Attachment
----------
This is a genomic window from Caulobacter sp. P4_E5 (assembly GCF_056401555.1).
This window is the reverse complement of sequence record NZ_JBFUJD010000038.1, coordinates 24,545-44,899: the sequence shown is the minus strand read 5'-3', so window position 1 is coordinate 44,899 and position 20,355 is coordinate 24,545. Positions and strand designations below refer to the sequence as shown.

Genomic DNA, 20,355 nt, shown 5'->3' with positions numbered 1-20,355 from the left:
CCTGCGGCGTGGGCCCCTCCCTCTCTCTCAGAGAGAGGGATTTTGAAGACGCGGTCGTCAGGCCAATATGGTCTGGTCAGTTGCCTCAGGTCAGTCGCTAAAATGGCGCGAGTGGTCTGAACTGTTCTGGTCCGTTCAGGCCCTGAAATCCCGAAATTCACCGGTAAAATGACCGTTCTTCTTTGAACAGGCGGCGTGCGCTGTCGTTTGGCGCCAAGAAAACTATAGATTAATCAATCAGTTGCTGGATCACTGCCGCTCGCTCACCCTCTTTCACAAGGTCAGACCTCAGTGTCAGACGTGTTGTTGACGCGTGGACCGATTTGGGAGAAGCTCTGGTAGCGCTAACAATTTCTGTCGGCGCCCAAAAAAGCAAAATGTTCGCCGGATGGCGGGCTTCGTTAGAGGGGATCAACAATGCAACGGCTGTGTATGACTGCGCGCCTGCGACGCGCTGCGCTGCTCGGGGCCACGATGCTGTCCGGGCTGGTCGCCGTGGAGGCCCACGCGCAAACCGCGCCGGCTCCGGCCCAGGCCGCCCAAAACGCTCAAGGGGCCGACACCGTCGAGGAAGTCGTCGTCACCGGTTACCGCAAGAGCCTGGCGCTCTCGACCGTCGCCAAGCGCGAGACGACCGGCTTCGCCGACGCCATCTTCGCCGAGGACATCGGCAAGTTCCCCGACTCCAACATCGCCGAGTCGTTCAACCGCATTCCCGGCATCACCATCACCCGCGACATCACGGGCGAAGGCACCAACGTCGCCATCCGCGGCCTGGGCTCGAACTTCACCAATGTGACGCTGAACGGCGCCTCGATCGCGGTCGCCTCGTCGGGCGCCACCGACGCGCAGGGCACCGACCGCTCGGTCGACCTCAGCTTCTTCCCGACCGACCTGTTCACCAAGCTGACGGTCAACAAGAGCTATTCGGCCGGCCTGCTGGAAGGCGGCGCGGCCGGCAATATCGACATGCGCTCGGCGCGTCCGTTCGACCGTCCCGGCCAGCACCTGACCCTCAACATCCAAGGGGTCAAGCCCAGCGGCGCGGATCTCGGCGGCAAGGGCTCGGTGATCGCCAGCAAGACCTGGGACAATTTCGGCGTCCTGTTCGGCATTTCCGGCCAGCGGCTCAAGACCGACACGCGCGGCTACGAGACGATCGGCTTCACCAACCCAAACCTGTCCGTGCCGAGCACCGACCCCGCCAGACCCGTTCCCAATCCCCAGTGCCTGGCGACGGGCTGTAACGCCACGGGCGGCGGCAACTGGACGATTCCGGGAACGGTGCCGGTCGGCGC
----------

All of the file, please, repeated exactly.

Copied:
This is a genomic window from Caulobacter sp. P4_E5 (assembly GCF_056401555.1).
This window is the reverse complement of sequence record NZ_JBFUJD010000038.1, coordinates 24,545-44,899: the sequence shown is the minus strand read 5'-3', so window position 1 is coordinate 44,899 and position 20,355 is coordinate 24,545. Positions and strand designations below refer to the sequence as shown.

Genomic DNA, 20,355 nt, shown 5'->3' with positions numbered 1-20,355 from the left:
CCTGCGGCGTGGGCCCCTCCCTCTCTCTCAGAGAGAGGGATTTTGAAGACGCGGTCGTCAGGCCAATATGGTCTGGTCAGTTGCCTCAGGTCAGTCGCTAAAATGGCGCGAGTGGTCTGAACTGTTCTGGTCCGTTCAGGCCCTGAAATCCCGAAATTCACCGGTAAAATGACCGTTCTTCTTTGAACAGGCGGCGTGCGCTGTCGTTTGGCGCCAAGAAAACTATAGATTAATCAATCAGTTGCTGGATCACTGCCGCTCGCTCACCCTCTTTCACAAGGTCAGACCTCAGTGTCAGACGTGTTGTTGACGCGTGGACCGATTTGGGAGAAGCTCTGGTAGCGCTAACAATTTCTGTCGGCGCCCAAAAAAGCAAAATGTTCGCCGGATGGCGGGCTTCGTTAGAGGGGATCAACAATGCAACGGCTGTGTATGACTGCGCGCCTGCGACGCGCTGCGCTGCTCGGGGCCACGATGCTGTCCGGGCTGGTCGCCGTGGAGGCCCACGCGCAAACCGCGCCGGCTCCGGCCCAGGCCGCCCAAAACGCTCAAGGGGCCGACACCGTCGAGGAAGTCGTCGTCACCGGTTACCGCAAGAGCCTGGCGCTCTCGACCGTCGCCAAGCGCGAGACGACCGGCTTCGCCGACGCCATCTTCGCCGAGGACATCGGCAAGTTCCCCGACTCCAACATCGCCGAGTCGTTCAACCGCATTCCCGGCATCACCATCACCCGCGACATCACGGGCGAAGGCACCAACGTCGCCATCCGCGGCCTGGGCTCGAACTTCACCAATGTGACGCTGAACGGCGCCTCGATCGCGGTCGCCTCGTCGGGCGCCACCGACGCGCAGGGCACCGACCGCTCGGTCGACCTCAGCTTCTTCCCGACCGACCTGTTCACCAAGCTGACGGTCAACAAGAGCTATTCGGCCGGCCTGCTGGAAGGCGGCGCGGCCGGCAATATCGACATGCGCTCGGCGCGTCCGTTCGACCGTCCCGGCCAGCACCTGACCCTCAACATCCAAGGGGTCAAGCCCAGCGGCGCGGATCTCGGCGGCAAGGGCTCGGTGATCGCCAGCAAGACCTGGGACAATTTCGGCGTCCTGTTCGGCATTTCCGGCCAGCGGCTCAAGACCGACACGCGCGGCTACGAGACGATCGGCTTCACCAACCCAAACCTGTCCGTGCCGAGCACCGACCCCGCCAGACCCGTTCCCAATCCCCAGTGCCTGGCGACGGGCTGTAACGCCACGGGCGGCGGCAACTGGACGATTCCGGGAACGGTGCCGGTCGGCGC